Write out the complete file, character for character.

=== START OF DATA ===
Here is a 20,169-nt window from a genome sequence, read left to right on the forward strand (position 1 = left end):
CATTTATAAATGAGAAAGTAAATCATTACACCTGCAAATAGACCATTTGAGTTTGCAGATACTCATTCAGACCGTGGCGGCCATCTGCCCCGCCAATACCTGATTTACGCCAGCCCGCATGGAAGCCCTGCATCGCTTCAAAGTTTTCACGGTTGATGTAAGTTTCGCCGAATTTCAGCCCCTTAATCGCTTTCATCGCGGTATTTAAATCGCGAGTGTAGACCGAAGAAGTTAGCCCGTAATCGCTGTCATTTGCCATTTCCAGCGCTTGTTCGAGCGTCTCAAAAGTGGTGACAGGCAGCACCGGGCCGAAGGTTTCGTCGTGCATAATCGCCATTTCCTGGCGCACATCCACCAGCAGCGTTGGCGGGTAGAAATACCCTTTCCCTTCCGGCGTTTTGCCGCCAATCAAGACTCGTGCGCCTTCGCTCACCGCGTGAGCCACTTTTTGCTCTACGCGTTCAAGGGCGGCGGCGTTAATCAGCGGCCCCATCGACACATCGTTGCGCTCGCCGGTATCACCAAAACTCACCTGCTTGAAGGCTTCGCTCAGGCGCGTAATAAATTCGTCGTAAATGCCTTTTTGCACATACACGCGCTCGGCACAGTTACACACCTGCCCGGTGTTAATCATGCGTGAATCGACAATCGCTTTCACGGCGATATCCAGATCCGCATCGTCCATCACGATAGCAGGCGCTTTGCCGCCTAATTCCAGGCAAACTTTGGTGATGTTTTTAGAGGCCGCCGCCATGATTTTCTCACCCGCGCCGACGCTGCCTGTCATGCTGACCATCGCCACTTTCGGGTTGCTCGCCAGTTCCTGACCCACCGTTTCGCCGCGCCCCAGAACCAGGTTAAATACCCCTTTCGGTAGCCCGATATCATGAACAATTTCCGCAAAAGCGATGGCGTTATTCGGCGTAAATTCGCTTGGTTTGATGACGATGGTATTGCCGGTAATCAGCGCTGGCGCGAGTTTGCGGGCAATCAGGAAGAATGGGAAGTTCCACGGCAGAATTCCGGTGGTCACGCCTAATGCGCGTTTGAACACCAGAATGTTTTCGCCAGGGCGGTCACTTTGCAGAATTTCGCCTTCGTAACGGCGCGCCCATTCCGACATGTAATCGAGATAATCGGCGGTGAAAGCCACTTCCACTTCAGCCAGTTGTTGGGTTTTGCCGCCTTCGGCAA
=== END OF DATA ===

Here is a 20,169-nt window from a genome sequence, read left to right on the forward strand (position 1 = left end):
CATTTATAAATGAGAAAGTAAATCATTACACCTGCAAATAGACCATTTGAGTTTGCAGATACTCATTCAGACCGTGGCGGCCATCTGCCCCGCCAATACCTGATTTACGCCAGCCCGCATGGAAGCCCTGCATCGCTTCAAAGTTTTCACGGTTGATGTAAGTTTCGCCGAATTTCAGCCCCTTAATCGCTTTCATCGCGGTATTTAAATCGCGAGTGTAGACCGAAGAAGTTAGCCCGTAATCGCTGTCATTTGCCATTTCCAGCGCTTGTTCGAGCGTCTCAAAAGTGGTGACAGGCAGCACCGGGCCGAAGGTTTCGTCGTGCATAATCGCCATTTCCTGGCGCACATCCACCAGCAGCGTTGGCGGGTAGAAATACCCTTTCCCTTCCGGCGTTTTGCCGCCAATCAAGACTCGTGCGCCTTCGCTCACCGCGTGAGCCACTTTTTGCTCTACGCGTTCAAGGGCGGCGGCGTTAATCAGCGGCCCCATCGACACATCGTTGCGCTCGCCGGTATCACCAAAACTCACCTGCTTGAAGGCTTCGCTCAGGCGCGTAATAAATTCGTCGTAAATGCCTTTTTGCACATACACGCGCTCGGCACAGTTACACACCTGCCCGGTGTTAATCATGCGTGAATCGACAATCGCTTTCACGGCGATATCCAGATCCGCATCGTCCATCACGATAGCAGGCGCTTTGCCGCCTAATTCCAGGCAAACTTTGGTGATGTTTTTAGAGGCCGCCGCCATGATTTTCTCACCCGCGCCGACGCTGCCTGTCATGCTGACCATCGCCACTTTCGGGTTGCTCGCCAGTTCCTGACCCACCGTTTCGCCGCGCCCCAGAACCAGGTTAAATACCCCTTTCGGTAGCCCGATATCATGAACAATTTCCGCAAAAGCGATGGCGTTATTCGGCGTAAATTCGCTTGGTTTGATGACGATGGTATTGCCGGTAATCAGCGCTGGCGCGAGTTTGCGGGCAATCAGGAAGAATGGGAAGTTCCACGGCAGAATTCCGGTGGTCACGCCTAATGCGCGTTTGAACACCAGAATGTTTTCGCCAGGGCGGTCACTTTGCAGAATTTCGCCTTCGTAACGGCGCGCCCATTCCGACATGTAATCGAGATAATCGGCGGTGAAAGCCACTTCCACTTCAGCCAGTTGTTGGGTTTTGCCGCCTTCGGCAA